Verse > Anthologies > Thomas R. Lounsbury, ed. > Yale Book of American Verse
Thomas R. Lounsbury, ed. (1838–1915). Yale Book of American Verse.  1912.
Thomas William Parsons. 1819–1892
142. Mary Booth
WHAT shall we do now, Mary being dead, 
  Or say or write that shall express the half? 
What can we do but pillow that fair head, 
  And let the Spring-time write her epitaph?— 
As it will soon, in snowdrop, violet,         5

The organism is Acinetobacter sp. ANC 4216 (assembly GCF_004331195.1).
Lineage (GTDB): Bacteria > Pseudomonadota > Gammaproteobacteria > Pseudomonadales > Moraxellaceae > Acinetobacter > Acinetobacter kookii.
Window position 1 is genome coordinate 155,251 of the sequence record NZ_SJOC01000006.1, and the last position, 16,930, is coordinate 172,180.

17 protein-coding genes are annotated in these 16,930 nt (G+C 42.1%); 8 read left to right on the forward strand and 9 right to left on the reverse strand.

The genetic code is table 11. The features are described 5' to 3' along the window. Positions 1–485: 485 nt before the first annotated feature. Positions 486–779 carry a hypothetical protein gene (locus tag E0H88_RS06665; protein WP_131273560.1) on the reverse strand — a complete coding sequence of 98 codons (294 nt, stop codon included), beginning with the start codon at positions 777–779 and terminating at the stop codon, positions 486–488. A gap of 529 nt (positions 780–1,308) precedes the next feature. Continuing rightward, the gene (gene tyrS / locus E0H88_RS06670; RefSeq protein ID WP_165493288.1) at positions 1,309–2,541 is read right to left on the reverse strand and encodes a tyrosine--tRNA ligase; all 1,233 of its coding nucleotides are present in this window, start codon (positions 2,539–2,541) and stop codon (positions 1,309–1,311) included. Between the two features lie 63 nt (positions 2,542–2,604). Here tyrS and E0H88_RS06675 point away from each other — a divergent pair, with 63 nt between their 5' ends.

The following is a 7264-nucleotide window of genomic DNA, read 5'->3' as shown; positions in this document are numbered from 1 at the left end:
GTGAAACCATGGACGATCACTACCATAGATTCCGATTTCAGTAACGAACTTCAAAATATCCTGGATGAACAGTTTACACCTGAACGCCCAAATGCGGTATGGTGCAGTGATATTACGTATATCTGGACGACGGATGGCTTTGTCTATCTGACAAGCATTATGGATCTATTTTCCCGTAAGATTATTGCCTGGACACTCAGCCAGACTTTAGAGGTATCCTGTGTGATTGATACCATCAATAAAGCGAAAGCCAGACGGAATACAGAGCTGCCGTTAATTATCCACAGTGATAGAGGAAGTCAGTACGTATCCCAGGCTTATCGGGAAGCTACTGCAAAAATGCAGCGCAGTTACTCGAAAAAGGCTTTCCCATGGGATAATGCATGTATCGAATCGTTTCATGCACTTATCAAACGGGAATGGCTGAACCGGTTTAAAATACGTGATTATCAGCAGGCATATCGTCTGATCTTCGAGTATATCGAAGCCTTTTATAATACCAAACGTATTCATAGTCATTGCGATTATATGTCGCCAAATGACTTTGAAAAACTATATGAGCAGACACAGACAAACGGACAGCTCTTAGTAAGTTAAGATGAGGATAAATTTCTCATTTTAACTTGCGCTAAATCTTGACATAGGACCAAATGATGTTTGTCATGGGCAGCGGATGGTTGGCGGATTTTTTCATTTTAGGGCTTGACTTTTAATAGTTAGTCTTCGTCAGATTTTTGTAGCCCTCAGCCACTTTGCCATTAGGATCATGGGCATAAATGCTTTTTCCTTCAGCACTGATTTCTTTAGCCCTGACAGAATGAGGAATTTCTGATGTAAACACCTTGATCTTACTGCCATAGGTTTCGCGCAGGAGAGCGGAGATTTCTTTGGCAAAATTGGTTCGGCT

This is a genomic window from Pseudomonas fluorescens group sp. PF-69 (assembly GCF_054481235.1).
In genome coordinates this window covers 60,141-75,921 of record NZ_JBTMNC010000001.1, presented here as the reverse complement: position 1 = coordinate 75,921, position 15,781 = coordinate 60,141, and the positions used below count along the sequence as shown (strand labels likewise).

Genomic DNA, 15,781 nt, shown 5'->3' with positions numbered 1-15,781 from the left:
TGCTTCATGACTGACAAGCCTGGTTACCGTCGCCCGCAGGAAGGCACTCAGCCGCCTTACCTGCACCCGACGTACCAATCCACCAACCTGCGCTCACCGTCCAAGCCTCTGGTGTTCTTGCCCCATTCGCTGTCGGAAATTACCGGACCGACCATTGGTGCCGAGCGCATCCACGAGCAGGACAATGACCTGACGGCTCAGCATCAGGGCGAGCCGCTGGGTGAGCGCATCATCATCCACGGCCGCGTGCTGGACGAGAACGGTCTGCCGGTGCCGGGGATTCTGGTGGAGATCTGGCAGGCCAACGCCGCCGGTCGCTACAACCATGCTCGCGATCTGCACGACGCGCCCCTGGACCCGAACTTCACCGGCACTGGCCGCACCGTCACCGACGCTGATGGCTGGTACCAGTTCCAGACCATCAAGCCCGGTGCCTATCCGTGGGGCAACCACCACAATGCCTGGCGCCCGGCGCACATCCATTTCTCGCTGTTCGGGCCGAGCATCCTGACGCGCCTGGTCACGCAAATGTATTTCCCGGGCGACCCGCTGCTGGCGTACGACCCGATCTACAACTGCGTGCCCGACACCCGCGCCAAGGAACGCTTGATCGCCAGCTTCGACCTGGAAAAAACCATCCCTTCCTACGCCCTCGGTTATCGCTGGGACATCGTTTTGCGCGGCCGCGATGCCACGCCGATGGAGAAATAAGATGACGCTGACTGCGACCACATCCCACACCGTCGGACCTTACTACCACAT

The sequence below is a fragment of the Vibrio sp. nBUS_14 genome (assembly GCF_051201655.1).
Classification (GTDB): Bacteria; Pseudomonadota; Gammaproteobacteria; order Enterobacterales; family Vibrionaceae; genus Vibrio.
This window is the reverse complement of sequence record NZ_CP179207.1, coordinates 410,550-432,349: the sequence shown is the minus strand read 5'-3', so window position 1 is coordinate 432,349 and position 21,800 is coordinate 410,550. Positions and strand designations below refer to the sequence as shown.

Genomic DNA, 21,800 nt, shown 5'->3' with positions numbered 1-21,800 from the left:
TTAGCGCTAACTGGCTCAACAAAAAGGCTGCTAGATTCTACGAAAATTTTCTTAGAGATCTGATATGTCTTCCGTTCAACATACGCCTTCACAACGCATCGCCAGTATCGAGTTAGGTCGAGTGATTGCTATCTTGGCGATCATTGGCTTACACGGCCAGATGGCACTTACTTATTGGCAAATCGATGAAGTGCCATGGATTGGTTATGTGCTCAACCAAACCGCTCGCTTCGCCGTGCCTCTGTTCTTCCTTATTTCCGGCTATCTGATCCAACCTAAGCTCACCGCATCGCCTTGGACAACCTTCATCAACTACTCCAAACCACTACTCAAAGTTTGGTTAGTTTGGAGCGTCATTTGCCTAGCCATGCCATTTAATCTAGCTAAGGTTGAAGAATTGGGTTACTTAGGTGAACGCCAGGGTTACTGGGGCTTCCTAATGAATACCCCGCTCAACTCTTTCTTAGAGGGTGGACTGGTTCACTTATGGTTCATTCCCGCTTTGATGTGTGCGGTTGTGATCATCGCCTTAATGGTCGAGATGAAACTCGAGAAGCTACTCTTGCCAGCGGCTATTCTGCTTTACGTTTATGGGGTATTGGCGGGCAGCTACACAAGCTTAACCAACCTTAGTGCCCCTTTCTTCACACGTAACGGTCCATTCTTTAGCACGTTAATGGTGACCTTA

Wind-flower and columbine and maiden's tear; 
Each letter of that pretty alphabet, 
  That spells in flowers the pageant of the year. 
She was a maiden for a man to love; 
  She was a woman for a husband's life;  10
One that had learned to value, far above 
  The name of love, the sacred name of wife. 
Her little life-dream, rounded so with sleep, 
  Had all there is of life, except gray hairs,— 
Hope, love, trust, passion and devotion deep;  15
  And that mysterious tie a Mother bears. 
She hath fulfilled her promise and hath passed; 
  Set her down gently at the iron door! 
Eyes look on that loved image for the last: 
  Now cover it in earth,—her earth no more.  20

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